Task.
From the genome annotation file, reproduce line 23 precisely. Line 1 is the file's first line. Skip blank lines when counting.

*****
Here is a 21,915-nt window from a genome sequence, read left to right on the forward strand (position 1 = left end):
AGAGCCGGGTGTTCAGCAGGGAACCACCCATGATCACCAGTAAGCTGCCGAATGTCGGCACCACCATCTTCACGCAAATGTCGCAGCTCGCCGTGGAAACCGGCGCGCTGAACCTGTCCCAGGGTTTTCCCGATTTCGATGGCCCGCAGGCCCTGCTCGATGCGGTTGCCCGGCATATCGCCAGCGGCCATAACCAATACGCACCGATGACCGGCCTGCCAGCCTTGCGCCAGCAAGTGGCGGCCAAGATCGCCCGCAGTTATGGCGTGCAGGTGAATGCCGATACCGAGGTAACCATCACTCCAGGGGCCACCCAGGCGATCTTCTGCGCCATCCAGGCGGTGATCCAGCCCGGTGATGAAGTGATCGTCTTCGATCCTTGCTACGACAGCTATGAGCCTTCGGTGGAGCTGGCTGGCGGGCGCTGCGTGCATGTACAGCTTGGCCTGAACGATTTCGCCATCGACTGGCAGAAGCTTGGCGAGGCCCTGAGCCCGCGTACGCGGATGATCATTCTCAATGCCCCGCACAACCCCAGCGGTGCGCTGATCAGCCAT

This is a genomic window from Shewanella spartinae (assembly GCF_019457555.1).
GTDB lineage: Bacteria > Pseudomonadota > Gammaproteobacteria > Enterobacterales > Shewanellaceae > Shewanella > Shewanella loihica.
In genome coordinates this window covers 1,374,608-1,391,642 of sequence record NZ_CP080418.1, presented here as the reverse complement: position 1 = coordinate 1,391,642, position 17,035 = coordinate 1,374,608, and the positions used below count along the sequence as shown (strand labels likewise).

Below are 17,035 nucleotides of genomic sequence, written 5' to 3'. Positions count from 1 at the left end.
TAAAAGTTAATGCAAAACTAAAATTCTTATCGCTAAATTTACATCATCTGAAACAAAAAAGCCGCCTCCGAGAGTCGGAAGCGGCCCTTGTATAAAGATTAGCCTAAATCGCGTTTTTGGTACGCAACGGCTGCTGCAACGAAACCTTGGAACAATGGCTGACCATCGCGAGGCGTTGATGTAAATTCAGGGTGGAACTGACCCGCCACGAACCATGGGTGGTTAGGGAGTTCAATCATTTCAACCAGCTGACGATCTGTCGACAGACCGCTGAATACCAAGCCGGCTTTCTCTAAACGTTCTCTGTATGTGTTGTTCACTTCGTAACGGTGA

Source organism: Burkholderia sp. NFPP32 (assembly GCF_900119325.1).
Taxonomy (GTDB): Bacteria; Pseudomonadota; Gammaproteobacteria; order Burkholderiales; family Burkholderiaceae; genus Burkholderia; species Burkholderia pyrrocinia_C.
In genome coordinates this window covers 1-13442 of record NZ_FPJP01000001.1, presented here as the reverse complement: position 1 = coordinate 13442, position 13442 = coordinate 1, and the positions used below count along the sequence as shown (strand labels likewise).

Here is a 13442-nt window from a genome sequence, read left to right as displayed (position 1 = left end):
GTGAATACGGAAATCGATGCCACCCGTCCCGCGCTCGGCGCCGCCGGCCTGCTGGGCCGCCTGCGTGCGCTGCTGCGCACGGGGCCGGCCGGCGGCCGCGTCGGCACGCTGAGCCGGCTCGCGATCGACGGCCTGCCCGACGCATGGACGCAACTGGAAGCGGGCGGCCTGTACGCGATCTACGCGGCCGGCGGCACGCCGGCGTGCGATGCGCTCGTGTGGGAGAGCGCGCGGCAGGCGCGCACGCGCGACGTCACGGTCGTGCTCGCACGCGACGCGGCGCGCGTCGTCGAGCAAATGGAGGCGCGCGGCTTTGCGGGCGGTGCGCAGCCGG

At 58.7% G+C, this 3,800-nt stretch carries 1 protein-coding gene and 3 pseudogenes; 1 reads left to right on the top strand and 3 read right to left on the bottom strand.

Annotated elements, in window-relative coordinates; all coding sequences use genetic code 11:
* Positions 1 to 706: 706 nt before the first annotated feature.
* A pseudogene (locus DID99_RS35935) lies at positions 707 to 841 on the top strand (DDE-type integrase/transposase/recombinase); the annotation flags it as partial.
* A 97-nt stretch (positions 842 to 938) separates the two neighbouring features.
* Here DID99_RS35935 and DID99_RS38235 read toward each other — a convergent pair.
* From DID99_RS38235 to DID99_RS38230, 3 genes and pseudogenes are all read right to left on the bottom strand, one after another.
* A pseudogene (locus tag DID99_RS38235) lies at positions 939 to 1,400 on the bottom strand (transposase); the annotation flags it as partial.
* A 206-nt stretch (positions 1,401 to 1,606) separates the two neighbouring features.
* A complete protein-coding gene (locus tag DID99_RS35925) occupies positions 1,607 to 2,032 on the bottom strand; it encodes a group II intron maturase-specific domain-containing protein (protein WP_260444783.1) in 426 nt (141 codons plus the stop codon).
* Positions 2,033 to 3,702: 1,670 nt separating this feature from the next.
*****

* Positions 2,033 to 3,702: 1,670 nt separating this feature from the next.